PHILADELPHIA, Pa. (CNN) — Philadelphia took another step towards removing a statue of Christopher Columbus on Friday when the city’s historical commission voted 10-2 in favor of removal.
The final decision for removing the statue from Marconi Plaza rests with the Philadelphia Art Commission, which is tentatively scheduled to take up the matter on August 12, Lauren Cox, a spokeswoman for Mayor Jim Kenney, told CNN.
“This week’s meetings were an important opportunity for members of the public to share their opinions about the future of the Christopher Columbus Statue in Marconi Plaza,” Cox said in a statement. “The administration believes we made a strong case for the relocation of the statue and will await the final decision of the Art Commission.”
The commission heard hours of testimony from the public, the majority of whom wanted the 144-year-old statue to stay, according to CNN affiliate KYW. But City Public Arts Director Margot Bert said that preliminary findings from an online survey showed that 80% were in favor of removal, KYW reported.
Discussions over removing the statue come amid a nationwide reckoning over race and a debate over the display of certain statues, like those representing figures from the Confederacy.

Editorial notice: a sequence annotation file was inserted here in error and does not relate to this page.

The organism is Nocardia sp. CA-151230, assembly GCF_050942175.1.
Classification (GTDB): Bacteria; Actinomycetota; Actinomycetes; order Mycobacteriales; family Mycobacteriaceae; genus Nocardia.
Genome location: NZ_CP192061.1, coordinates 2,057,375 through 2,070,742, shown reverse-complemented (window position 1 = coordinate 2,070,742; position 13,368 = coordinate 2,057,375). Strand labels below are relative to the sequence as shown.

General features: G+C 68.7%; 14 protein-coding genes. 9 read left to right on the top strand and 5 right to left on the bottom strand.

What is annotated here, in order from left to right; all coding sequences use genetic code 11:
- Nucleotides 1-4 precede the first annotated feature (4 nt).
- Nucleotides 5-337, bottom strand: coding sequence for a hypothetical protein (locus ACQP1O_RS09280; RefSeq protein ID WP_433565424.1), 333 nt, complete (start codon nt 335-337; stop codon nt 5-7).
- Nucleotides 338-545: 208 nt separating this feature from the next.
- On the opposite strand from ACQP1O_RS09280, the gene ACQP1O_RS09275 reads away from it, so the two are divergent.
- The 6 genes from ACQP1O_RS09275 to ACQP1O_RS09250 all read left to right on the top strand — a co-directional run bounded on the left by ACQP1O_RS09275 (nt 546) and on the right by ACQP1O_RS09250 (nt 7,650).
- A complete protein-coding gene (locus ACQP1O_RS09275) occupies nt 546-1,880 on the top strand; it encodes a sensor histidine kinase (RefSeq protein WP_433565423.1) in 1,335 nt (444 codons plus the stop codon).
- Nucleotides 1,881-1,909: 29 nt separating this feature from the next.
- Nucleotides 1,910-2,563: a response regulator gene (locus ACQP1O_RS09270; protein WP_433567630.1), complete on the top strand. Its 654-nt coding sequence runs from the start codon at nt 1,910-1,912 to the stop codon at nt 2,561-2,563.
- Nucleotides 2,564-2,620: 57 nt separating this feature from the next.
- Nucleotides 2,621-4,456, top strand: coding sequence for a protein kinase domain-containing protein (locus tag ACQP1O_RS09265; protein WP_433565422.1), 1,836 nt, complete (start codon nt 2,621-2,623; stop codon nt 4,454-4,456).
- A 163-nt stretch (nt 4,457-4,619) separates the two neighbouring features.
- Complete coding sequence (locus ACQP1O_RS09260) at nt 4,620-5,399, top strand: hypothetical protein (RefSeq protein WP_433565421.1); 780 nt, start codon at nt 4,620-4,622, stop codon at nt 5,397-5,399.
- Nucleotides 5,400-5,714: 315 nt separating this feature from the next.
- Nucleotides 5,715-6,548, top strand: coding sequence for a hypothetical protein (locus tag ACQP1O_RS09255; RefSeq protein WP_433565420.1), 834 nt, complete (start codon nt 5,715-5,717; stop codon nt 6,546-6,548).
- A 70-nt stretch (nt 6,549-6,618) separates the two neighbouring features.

In the case of Columbus, “scholars and historians have uncovered firsthand documentation establishing his arrival in the Americas also marked the beginning of the displacement and genocide of Indigenous people,” an earlier statement from the mayor’s office explained, while some view him as a symbol of Italian contributions to US history.
The statue in Marconi Plaza has become a flashpoint for protesters, leading to “clashes” between people who want the statue to stay and others who would like to see it removed, the statement said, calling it a “concerning public safety situation.”
Last month the city boxed the statue in with wood to protect it. And groups of armed men stood guard at the statue after it was defaced, CNN affiliate WCAU reported.
“The City is committed to finding a way forward that allows Philadelphians to celebrate their heritage and culture, while respecting the histories and circumstances of others that come from different backgrounds,” the statement from the mayor’s office said.
Philadelphia is not alone in dealing with public anger over statues of Columbus. In several cases, statues have been pulled to the ground, beheaded or thrown into a lake.
Most recently, a statue of Columbus was removed from Chicago’s Grant Park Friday morning after Mayor Lori Lightfoot ordered its removal. That statue was also the scene of a confrontation, this time between Chicago police and protesters, that left several officers injured.
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